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6 Tips for Staying in an Alpine Club of Canada Hut

Forget Airbnb — these Rocky Mountain accommodations have no Wi-Fi, no soaker tubs, and no parking spaces, instead offering jaw-dropping views, fresh air and a deep sense of accomplishment. The Alpine Club of Canada operates a network of more than a dozen huts in the Alberta and B.C. Rockies. Each is unique, many are open year-round, and all are accessed using 100-percent human power: hiking, skiing, mountain biking, or even climbing and glacier-traversing.

Sound like your kind of thing? Here are 6 ways to make your first trip to an Alpine Hut go smoothly.

1. Book your bunk and get your permits.

Save your spot by phoning the Alpine Club of Canada at 403-678-3200 (ext. 0) or going in person to the ACC Clubhouse in Canmore. You can ask questions by email, but the booking process is strictly offline. If you’re staying a National Park, you’ll need to purchase a Backcountry Wilderness Pass; you can get an annual pass or an overnight pass along with your reservation. You don’t have to be a member of the Alpine Club of Canada to stay in a hut, but it’ll save you about $10 a night.

2. Pack smart.

You don’t want to carry more than you need, but you also don’t want to be hungry or cold. Calculate your calories, invest in some lightweight gear (down is better than wool; dehydrated meals are better than cans of soup, a pillowcase that can be stuffed with a jacket is better than a pillow, etc.) and do a few practice walks with a fully loaded pack. No matter how fit and prepared you are, you’ll still get passed on the switchbacks by ropey climbers with backpacks the size of cars. That’s just part of the fun.

3. Take inside shoes, lights, and earplugs.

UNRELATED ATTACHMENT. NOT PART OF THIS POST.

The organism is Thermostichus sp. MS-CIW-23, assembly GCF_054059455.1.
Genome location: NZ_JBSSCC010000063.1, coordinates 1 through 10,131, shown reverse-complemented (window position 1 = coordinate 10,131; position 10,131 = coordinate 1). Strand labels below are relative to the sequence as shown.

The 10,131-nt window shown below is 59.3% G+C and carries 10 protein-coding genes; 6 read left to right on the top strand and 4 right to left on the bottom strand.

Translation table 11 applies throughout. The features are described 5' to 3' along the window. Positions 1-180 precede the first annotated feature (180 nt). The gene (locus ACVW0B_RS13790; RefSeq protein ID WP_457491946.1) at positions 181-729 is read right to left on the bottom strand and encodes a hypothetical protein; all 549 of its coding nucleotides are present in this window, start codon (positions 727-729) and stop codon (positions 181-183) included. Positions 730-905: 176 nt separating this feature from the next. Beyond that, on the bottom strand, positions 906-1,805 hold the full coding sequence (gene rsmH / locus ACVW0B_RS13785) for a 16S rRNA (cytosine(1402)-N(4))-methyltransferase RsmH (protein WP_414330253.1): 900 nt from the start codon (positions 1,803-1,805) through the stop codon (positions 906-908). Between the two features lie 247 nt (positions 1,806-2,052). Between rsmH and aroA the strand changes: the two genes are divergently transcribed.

There are few better places to make new friends than in backcountry huts, but it helps if you’re prepared to be in close quarters with others. Take hut shoes or flip flops for indoors and leave your muddy shoes and stinky socks in the designated area. Sleeping is dorm-style, so make sure you have earplugs (a sleeping mask is a good idea too). Carry a headlamp or flashlight so you can find the outhouse in the dark or keep your footing when you go out to look at the stars.

4. Tote your trash.

Some huts have a resident custodian but their job is maintenance, not maid service. Be prepared to take everything you brought — from stray noodles and food packaging to used Kleenex — away from the hut when you leave. This helps keep these pristine areas pristine and prevents huts from attracting hungry rodents.

5. Purify your water.

None of the huts is anywhere near a water filtration plant, so none can guarantee its water is entirely safe for drinking. Unless you want to spend your hut time literally watching a pot boil, pack a filter or some water purification tablets.

6. Consider the crowd.

Some huts are primarily used as jumping-off points for climbers. Some are described as family-friendly, which means they’re more accessible and more likely to have a little stash of board games. One of the great pleasures of the Alpine Hut experience is chatting with strangers (the location is an instant icebreaker), but it’s not for everyone. If you’d rather be with people you know, gather a group, pick a small hut, and book the whole thing.

By Julia Williams; featured photo is of the Abbott Hut; photo credit: Banff & Lake Louise Tourism / Paul Zizka Photography

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